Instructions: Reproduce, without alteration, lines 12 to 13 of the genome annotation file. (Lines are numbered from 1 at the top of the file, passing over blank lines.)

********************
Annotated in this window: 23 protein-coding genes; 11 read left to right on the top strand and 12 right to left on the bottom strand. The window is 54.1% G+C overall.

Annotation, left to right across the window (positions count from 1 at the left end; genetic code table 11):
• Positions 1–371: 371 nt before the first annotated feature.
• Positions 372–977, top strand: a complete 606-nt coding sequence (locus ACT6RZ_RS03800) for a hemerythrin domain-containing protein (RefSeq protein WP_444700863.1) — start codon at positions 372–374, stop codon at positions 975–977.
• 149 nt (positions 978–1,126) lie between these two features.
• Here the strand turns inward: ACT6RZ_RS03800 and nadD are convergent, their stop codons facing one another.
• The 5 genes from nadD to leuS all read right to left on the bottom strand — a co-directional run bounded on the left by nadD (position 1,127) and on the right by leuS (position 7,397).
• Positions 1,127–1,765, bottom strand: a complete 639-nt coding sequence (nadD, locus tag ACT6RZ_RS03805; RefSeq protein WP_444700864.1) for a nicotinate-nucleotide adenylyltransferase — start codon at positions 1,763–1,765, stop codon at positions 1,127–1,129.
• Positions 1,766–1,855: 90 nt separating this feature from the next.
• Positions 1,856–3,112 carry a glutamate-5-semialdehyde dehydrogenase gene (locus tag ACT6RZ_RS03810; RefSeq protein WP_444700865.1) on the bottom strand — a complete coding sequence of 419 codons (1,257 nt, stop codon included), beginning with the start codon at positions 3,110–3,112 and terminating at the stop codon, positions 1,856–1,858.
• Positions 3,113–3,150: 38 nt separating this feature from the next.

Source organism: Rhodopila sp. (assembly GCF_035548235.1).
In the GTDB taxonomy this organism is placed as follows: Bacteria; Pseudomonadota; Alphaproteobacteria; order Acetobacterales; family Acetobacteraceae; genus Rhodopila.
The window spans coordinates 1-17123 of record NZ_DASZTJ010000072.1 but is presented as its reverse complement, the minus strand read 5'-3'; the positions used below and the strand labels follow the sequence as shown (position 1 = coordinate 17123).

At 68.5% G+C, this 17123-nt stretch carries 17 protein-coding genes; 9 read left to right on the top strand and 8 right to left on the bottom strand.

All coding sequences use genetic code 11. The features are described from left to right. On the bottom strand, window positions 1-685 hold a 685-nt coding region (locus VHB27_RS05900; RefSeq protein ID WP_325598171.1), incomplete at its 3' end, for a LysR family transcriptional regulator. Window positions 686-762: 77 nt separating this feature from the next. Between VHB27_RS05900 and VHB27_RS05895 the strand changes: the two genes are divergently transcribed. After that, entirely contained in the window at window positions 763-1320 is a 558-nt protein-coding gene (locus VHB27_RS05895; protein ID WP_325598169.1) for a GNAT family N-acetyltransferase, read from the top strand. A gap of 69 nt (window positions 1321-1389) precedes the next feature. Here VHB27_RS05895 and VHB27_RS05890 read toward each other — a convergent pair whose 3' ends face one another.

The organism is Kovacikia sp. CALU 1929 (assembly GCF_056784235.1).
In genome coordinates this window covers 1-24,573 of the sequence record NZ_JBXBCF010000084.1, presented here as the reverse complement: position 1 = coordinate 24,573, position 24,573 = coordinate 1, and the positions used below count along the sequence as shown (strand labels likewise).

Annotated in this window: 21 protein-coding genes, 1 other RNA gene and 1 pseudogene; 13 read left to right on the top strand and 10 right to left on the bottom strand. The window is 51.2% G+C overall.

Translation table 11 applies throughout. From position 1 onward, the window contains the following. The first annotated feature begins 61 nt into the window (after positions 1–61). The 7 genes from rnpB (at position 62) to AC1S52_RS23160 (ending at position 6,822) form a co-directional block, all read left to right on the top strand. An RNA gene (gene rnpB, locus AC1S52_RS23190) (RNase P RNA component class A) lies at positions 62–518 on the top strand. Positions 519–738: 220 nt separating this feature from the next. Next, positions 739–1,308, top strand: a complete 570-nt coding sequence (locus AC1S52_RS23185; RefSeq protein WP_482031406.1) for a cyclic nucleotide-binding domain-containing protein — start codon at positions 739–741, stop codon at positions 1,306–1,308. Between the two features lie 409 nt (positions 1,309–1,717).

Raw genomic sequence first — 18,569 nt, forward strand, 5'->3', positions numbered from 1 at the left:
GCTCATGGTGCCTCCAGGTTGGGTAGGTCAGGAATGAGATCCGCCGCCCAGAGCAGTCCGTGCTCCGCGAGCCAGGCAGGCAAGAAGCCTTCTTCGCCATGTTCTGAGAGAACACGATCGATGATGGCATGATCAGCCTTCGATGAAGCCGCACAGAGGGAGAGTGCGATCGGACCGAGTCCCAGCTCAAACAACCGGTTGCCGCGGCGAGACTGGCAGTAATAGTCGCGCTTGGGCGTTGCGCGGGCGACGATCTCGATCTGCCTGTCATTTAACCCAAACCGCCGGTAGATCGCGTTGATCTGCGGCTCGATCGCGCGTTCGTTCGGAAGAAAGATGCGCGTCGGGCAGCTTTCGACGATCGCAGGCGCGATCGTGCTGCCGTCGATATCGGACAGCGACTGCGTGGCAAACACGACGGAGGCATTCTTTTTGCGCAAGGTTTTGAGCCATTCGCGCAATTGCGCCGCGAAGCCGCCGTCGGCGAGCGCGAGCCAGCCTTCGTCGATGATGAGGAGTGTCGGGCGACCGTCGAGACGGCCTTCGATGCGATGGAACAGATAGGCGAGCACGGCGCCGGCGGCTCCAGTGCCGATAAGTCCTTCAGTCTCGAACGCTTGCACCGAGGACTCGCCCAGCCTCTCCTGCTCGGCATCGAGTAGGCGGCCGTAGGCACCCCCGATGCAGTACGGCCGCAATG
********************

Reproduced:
Source organism: Rhodopila sp. (assembly GCF_035548235.1).
In the GTDB taxonomy this organism is placed as follows: Bacteria; Pseudomonadota; Alphaproteobacteria; order Acetobacterales; family Acetobacteraceae; genus Rhodopila.